Third Rock From the Sun is The Empty Quarter's exploration into how space has captivated humanity.
The Empty Quarter gallery in Dubai offers a space odyssey
"How do you put a price on a dream?" These were Anousheh Ansari's words when asked about her desire to be the first Iranian in space and the fourth ever "space tourist", heading skyward on her own funds.
"I would go to space even if it was a one-way ticket," she said. "If it meant going and never returning, if it meant losing my life over it!"
Third Rock from the Sun is The Empty Quarter's exploration into how space has captivated humanity. The gallery posits this skyward yearning as essential - almost the ultimate expression of our capacity to dream.
It charts the evolution of this dream, however: space is shown first as an intangible muse, later a frontier of ideologies and then today accessible to a new cast of interstellar millionaires.
The work of the Belgian photographer Vincent Fournier forms the crux of this show. Fournier headed to a facility in Utah where scientists run tests for walking on Mars. In the grandeur of this scenery, tainted red by minerals in the rock and dusted with flecks of grey snow, Fournier's camera becomes complicit in the fiction of these experiments: with no manipulation of colour, merely capturing the landscape in a dreamlike light, the artist lets us believe this is the surface of Mars. We gaze across fantastical, otherworldly mountains, interrupted only by a lonesome "astronaut" in full suit and steamed-up helmet practising their zero-gravity walk.
"It's moving that there are those still trying to see the things we can't see," says Fournier. "As a child growing up in the 1970s, you think the future will be filled with rockets. There's nostalgia here for that."
This is a timely exhibition, opening only a few months after Nasa's space shuttle Atlantis returned to Earth, its final passage for the foreseeable future. Meanwhile, Abu Dhabi's forthcoming spaceport, home to Virgin Galactic and designed to take the wealthy to the stars, has gathered momentum over the past 12 months.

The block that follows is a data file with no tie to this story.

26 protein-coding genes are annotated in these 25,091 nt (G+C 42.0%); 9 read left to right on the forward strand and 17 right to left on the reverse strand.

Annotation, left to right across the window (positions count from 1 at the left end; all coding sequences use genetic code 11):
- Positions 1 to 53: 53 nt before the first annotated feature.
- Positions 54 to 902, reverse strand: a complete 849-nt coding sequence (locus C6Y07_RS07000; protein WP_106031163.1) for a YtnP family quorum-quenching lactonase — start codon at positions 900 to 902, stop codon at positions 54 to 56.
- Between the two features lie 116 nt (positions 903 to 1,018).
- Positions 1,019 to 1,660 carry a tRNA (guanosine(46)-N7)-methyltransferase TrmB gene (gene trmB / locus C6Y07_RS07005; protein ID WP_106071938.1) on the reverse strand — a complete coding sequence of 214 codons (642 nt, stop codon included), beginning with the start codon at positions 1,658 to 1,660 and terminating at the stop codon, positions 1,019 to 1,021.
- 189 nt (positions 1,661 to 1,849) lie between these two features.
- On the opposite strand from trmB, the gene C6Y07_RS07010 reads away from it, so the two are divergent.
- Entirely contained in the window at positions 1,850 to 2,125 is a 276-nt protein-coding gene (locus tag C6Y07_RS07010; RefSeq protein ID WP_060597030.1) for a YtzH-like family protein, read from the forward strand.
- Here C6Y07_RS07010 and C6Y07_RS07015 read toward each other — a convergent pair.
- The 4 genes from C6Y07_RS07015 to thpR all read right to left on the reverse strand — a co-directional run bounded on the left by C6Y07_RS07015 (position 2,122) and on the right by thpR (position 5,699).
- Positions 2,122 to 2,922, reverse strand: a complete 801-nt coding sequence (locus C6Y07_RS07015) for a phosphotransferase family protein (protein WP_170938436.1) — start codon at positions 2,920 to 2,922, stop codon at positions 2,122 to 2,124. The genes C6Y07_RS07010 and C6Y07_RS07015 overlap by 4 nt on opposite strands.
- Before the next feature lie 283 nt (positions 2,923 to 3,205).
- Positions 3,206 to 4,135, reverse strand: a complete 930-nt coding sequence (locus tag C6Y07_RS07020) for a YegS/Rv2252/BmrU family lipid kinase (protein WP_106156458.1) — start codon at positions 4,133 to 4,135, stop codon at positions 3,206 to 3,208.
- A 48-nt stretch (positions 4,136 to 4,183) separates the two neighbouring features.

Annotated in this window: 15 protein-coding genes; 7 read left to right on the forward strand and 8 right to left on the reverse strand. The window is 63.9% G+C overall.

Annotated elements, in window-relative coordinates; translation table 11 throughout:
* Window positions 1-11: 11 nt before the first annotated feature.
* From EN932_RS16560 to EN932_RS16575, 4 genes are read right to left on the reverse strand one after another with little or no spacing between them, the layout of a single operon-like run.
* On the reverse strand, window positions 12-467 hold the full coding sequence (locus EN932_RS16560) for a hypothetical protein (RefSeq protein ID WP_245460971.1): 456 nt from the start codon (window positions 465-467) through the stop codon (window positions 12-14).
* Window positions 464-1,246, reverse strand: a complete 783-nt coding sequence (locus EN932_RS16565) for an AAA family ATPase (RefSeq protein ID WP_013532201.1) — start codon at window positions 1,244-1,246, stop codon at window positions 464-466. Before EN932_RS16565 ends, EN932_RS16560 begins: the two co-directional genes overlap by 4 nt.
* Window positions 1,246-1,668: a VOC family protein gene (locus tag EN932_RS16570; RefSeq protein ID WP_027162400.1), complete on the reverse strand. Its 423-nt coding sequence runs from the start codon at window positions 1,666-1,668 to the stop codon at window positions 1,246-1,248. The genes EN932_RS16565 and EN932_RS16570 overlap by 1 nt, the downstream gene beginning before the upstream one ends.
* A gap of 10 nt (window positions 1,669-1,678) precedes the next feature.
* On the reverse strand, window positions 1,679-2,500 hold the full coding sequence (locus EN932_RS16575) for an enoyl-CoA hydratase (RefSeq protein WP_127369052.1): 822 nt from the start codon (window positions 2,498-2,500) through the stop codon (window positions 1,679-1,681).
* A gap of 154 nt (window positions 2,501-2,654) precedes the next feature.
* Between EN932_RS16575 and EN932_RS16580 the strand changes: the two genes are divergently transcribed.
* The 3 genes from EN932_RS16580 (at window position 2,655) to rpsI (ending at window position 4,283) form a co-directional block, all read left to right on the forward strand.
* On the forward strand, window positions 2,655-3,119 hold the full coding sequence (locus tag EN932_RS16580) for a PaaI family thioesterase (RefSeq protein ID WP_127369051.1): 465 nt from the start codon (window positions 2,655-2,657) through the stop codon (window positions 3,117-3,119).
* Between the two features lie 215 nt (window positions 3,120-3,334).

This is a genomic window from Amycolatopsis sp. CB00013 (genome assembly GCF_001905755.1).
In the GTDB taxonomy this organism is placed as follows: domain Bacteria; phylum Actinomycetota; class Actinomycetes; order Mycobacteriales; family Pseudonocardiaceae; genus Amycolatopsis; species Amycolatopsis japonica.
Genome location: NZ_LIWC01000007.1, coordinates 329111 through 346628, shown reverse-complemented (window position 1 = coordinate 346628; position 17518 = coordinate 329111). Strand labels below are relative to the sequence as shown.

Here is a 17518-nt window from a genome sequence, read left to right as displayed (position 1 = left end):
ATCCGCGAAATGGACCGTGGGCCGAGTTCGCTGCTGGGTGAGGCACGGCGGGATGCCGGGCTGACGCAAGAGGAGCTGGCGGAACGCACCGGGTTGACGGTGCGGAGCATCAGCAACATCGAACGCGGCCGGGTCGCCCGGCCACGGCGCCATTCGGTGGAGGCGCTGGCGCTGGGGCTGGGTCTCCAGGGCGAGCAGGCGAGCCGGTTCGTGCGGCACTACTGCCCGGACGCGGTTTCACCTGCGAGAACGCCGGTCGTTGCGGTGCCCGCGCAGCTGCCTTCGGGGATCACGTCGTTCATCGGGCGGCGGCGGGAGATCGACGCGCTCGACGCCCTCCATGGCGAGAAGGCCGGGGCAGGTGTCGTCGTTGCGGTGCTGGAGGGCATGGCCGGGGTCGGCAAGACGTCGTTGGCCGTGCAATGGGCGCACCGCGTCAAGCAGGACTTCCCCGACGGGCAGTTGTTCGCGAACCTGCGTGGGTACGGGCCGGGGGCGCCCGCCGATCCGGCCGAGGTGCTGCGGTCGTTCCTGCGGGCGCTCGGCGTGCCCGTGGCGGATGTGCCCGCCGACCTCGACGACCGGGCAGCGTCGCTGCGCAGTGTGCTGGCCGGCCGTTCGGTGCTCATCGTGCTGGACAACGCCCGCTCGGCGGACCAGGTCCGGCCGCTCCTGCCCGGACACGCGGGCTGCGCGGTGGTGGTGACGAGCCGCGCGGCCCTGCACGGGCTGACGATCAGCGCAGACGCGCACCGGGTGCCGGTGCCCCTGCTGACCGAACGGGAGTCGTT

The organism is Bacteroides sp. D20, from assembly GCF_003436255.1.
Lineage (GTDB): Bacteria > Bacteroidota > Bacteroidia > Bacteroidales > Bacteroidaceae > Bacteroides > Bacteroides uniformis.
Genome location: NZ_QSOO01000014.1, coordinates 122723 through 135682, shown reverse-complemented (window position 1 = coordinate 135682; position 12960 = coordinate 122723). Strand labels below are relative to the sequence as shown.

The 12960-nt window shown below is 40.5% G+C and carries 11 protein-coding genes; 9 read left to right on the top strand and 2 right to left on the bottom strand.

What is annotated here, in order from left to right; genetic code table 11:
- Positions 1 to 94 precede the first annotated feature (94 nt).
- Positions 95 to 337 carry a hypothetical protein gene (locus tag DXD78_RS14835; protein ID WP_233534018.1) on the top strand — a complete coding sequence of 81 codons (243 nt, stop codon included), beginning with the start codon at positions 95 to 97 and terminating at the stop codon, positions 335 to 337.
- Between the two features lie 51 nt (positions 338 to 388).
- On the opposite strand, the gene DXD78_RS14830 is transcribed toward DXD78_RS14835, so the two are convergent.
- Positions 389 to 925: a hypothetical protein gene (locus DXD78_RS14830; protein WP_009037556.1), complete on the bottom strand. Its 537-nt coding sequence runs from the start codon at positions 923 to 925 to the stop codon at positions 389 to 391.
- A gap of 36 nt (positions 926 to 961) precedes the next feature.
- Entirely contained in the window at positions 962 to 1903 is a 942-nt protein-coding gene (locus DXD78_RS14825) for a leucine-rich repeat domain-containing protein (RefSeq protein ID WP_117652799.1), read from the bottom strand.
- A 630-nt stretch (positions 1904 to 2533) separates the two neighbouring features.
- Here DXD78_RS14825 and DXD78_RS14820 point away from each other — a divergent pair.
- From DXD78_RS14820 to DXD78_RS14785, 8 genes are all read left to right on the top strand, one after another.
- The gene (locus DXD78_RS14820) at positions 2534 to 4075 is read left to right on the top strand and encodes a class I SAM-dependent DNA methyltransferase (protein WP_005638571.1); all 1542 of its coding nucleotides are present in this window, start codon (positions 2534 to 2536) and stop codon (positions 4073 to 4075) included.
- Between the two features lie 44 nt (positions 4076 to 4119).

With this in mind, another of Fournier's images shows a weary-eyed cosmonaut, born and raised in Russia's Star City complex, whose job is now to prepare space tourists for their journey. Without access to the deeper parts of the facility, Fournier had to shoot the cosmonaut in his home, wearing a borrowed space suit, leaning against kitschy floral wallpaper.
"We live in an age of gadgets and video games. Often, the launch of a rocket goes unnoticed by the majority of us," says Elie Domit, the director of The Empty Quarter. "We wanted to bring back the magic of space flight, that whole dream of the 1950s."
In addition to Brian Eno's lunar-inspired record Apollo: Atmospheres and Soundtracks reverberating through the gallery, Domit has included stills and video excerpts from the 1960 sci-fi B-movie 12 Go to the Moon (with its numerous gaffes being the subject of much derision today) and 2001: A Space Odyssey to show the now retro aesthetics of a "space age" that it was assumed we'd all be living in by now.
There's lots of additional material to browse through here, including a beautiful children's book, Premières Vacances Sur La Lune (First Vacation on the Moon), published in 1967, that uses boxy stage sets to imagine a boy holidaying in a subterranean moon hotel; as well as 19th-century stereographs of the moon and haunting images from the first attempt to map the lunar surface by the L'Observatoire de Paris between 1896 and 1910.
Lebanon's short-lived space programme is depicted in photographs rediscovered by the artists Khalil Joreige and Joana Hadjithomas. The images show the efforts of a group of visionary scientists in Beirut in the 1960s, building rockets painted red and white and adorned with a cedar tree before the image of such a missile had grisly connotations.
Angular, space station-like buildings are scattered across the landscape of the former Yugoslavia, designed by architects fed on the communist vision of a bright, classless future. Jan Kempenaers, a Dutch photographer, has captured the brutalist brilliance of these buildings, his images showing how melancholic and out of date they look today.
Third Rock from the Sun tells a story that's personal to anyone who has ever felt a rush of wonder at those first space journeys. It's a subtle meditation on how space exploration has changed from being the pursuit of heroes and national agendas, to the popular - accessible, at least for now - to those with cash. At a time when political change is fired in the very public kiln of social networking, rather than the raised fist of a revolutionary leader, this charted evolution is also pertinent.
But recession has put building rockets at the bottom of the to-do list for most countries, and conflicts continue that those dreamers of the 1950s and 1960s thought would have disappeared in our space age time - could the stars feel any farther away?
Third Rock from the Sun continues at The Empty Quarter, DIFC, until January 31